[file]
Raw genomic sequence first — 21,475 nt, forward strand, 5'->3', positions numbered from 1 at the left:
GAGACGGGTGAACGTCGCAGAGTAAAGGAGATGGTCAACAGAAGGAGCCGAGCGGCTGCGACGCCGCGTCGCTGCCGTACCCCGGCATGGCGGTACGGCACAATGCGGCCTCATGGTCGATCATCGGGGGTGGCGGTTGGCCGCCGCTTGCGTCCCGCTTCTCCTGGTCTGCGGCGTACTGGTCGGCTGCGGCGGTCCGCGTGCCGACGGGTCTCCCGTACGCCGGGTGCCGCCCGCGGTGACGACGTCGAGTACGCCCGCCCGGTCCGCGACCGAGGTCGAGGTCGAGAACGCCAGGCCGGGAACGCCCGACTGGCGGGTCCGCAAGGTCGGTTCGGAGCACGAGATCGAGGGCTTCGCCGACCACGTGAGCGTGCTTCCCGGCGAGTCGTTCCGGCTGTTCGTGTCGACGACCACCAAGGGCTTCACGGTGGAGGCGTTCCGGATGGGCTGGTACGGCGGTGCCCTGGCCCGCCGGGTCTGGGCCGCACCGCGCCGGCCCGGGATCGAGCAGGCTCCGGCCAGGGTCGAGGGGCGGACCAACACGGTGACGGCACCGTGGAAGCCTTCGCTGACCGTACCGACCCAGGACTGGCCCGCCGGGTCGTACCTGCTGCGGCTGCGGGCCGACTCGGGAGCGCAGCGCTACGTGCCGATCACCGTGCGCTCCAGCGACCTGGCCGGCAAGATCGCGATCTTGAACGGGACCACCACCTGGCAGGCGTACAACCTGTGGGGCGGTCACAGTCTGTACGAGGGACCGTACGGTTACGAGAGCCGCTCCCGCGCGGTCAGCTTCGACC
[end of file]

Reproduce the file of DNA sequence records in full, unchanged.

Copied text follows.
Raw genomic sequence first — 21,475 nt, forward strand, 5'->3', positions numbered from 1 at the left:
GAGACGGGTGAACGTCGCAGAGTAAAGGAGATGGTCAACAGAAGGAGCCGAGCGGCTGCGACGCCGCGTCGCTGCCGTACCCCGGCATGGCGGTACGGCACAATGCGGCCTCATGGTCGATCATCGGGGGTGGCGGTTGGCCGCCGCTTGCGTCCCGCTTCTCCTGGTCTGCGGCGTACTGGTCGGCTGCGGCGGTCCGCGTGCCGACGGGTCTCCCGTACGCCGGGTGCCGCCCGCGGTGACGACGTCGAGTACGCCCGCCCGGTCCGCGACCGAGGTCGAGGTCGAGAACGCCAGGCCGGGAACGCCCGACTGGCGGGTCCGCAAGGTCGGTTCGGAGCACGAGATCGAGGGCTTCGCCGACCACGTGAGCGTGCTTCCCGGCGAGTCGTTCCGGCTGTTCGTGTCGACGACCACCAAGGGCTTCACGGTGGAGGCGTTCCGGATGGGCTGGTACGGCGGTGCCCTGGCCCGCCGGGTCTGGGCCGCACCGCGCCGGCCCGGGATCGAGCAGGCTCCGGCCAGGGTCGAGGGGCGGACCAACACGGTGACGGCACCGTGGAAGCCTTCGCTGACCGTACCGACCCAGGACTGGCCCGCCGGGTCGTACCTGCTGCGGCTGCGGGCCGACTCGGGAGCGCAGCGCTACGTGCCGATCACCGTGCGCTCCAGCGACCTGGCCGGCAAGATCGCGATCTTGAACGGGACCACCACCTGGCAGGCGTACAACCTGTGGGGCGGTCACAGTCTGTACGAGGGACCGTACGGTTACGAGAGCCGCTCCCGCGCGGTCAGCTTCGACC